Adams also wrote, “I am rarely happier than when spending entire day programming my computer to perform automatically a task that it would otherwise take me a good ten seconds to do by hand.” This is, of course, one of the drolleries about programming. The hidden benefit is that, once perfected, that tool, whatever it was, allows one to save ten seconds every time it is run. If one judges things and their needs rightly, one might be able to save ten seconds a few hundred thousand or even a few million times. At that point, the time spent on programming the tool will not merely save time, but may make possible things that simply could never have been done otherwise.

One occasionally hears it said that a good programmer is a lazy programmer. That’s not strictly true — but the fact is that a really effective programmer is one who would rather do something once, and then have it take over the job of repeating things. A good programmer will use one set of tools to create other tools — and those will increase his or her effective range not two or three times, but often a thousandfold or more. Related to this is the curious phenomenon that a really good programmer is probably worth a few hundred merely adequate ones, in terms of productivity. The market realities haven’t yet caught up with this fact — and it may be that they never will — but it’s an interesting phenomenon.

Not only does programming require one to break things down into very tiny granular steps, but it also encourages one to come up with the simplest way of expressing those things. Economy of expression comes close to the liberal arts of rhetoric and dialectic, in its own way. Something expressed elegantly has a certain intrinsic beauty, even. Non-programmers are often nonplussed when they hear programmers talking about another programmer’s style or the beauty of his or her code — but the phenomenon is as real as the elegance of a Ciceronian period.

Pursuit of elegance and economy in programming also invites us to try looking at things from the other side of the process. When programming an early version of the game of Life for the Osborne, I discovered that by simply inverting a certain algorithm (having each live cell increment the neighbor count of all its adjacent spaces, rather than having each space count its live neighbors) achieved an eight-to-tenfold improvement in performance. Once one has done this kind of thing a few times, one starts to look for such opportunities. They are not all in a programming context.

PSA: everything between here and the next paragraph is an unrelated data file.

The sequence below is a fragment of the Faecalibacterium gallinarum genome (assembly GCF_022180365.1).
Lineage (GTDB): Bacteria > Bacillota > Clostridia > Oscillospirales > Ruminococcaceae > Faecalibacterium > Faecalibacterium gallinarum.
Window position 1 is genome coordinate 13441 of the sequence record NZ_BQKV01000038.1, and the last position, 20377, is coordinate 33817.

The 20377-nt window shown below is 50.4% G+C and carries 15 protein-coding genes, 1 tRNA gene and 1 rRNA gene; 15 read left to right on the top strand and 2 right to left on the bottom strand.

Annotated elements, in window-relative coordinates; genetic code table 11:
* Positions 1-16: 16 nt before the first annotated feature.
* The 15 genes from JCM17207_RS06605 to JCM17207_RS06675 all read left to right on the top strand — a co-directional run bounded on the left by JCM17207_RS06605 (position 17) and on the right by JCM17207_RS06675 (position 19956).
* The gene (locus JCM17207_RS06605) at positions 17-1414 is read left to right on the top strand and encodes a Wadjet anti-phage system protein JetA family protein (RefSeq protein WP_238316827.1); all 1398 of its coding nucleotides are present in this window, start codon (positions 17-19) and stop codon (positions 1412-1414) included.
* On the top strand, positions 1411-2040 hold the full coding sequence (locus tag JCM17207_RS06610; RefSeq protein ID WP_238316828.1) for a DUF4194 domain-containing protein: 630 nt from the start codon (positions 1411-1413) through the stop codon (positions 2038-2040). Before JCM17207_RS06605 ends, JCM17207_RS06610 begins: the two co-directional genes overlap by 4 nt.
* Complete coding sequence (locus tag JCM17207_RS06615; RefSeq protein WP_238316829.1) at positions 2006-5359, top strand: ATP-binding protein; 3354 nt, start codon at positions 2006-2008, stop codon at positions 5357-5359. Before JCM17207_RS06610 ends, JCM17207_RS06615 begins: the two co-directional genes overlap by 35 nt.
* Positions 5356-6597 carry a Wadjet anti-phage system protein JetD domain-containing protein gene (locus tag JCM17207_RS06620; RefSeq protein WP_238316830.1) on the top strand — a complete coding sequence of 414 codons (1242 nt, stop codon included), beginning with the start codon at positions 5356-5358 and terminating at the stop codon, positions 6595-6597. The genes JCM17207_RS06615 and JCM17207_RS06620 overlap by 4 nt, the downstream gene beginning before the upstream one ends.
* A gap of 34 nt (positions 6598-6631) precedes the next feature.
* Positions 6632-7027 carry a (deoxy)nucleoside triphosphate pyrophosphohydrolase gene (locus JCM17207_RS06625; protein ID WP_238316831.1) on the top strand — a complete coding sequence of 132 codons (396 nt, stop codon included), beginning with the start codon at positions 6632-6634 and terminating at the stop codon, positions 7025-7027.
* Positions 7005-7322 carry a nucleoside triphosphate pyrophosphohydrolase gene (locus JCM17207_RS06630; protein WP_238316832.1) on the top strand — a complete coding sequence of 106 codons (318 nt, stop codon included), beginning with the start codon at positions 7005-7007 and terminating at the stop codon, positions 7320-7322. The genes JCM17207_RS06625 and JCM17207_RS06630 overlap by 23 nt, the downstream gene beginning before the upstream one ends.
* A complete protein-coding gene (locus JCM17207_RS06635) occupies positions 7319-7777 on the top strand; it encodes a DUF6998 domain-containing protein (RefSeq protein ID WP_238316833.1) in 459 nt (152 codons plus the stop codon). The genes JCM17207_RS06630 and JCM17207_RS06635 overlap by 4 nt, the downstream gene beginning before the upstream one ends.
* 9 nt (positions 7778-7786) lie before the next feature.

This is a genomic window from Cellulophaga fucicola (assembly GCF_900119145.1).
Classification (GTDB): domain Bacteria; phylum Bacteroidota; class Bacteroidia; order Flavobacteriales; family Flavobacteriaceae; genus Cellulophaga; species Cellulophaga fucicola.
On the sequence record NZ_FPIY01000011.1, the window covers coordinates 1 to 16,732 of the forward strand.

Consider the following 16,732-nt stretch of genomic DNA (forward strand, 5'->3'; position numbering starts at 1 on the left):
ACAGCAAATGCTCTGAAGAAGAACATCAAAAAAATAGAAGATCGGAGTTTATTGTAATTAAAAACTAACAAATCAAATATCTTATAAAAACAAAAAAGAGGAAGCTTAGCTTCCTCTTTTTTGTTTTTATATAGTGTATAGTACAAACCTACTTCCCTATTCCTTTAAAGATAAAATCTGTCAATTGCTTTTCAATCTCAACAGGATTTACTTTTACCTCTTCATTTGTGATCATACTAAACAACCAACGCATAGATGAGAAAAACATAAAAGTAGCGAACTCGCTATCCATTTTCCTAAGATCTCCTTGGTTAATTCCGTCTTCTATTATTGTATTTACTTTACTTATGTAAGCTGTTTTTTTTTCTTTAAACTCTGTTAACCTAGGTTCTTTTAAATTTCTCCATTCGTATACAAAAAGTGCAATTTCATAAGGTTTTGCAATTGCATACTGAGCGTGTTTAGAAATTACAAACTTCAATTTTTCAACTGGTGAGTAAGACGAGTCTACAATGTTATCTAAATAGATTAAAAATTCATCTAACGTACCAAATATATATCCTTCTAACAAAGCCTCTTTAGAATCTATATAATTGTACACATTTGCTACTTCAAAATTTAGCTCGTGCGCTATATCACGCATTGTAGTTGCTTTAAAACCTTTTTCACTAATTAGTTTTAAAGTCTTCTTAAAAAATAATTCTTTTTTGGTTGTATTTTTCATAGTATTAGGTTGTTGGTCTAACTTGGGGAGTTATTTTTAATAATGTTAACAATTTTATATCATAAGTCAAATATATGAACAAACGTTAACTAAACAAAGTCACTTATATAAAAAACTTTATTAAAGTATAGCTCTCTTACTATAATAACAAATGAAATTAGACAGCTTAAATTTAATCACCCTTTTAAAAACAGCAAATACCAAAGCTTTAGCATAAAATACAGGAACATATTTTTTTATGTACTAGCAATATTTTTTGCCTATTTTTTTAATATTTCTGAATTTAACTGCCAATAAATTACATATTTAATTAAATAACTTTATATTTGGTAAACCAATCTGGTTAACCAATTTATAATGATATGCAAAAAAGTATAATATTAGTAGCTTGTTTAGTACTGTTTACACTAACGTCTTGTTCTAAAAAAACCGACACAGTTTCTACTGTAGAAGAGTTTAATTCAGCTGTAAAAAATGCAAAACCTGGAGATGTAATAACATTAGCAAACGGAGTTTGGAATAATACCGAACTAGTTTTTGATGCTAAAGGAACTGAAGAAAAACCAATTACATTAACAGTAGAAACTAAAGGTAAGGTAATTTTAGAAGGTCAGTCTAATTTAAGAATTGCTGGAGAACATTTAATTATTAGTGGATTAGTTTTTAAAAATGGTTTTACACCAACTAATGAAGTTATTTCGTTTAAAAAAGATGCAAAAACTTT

There are general truths that one can learn from engaging in a larger programming project, too. I’ve come reluctantly to realize over the years that the problem in coming up with a really good computer program is seldom an inability to execute what one envisions: it’s much more likely to be a problem of executing what one hasn’t adequately envisioned in the first place. Not knowing what winning looks like, in other words, makes the game much harder to play. Forming a really clear plan first is going to pay dividends all the way down the line. One can find a few thousand applications for that principle every day, both in the computing world and everywhere else. Rushing into the production of something is almost always a recipe for disaster, a fact explored by Frederick P. Brooks in his brilliantly insightful (and still relevant) 1975 book, The Mythical Man-Month, which documents his own blunders as the head of the IBM System 360 project, and the costly lessons he learned from the process.

One of the virtues of programming as a way of training the mind is that it provides an objective “hard” target. One cannot make merely suggestive remarks to a computer and expect them to be understood. A computer is, in some ways, an objective engine of pure logic, and it is relentless and completely unsympathetic. It will do precisely what it’s told to do — no more and no less. Barring actual mechanical failure, it will do it over and over again exactly the same way. One cannot browbeat or cajole a computer into changing its approach. There’s a practical lesson and probably a moral lesson too there. People can be persuaded; reality just doesn’t work that way — which is probably just as well.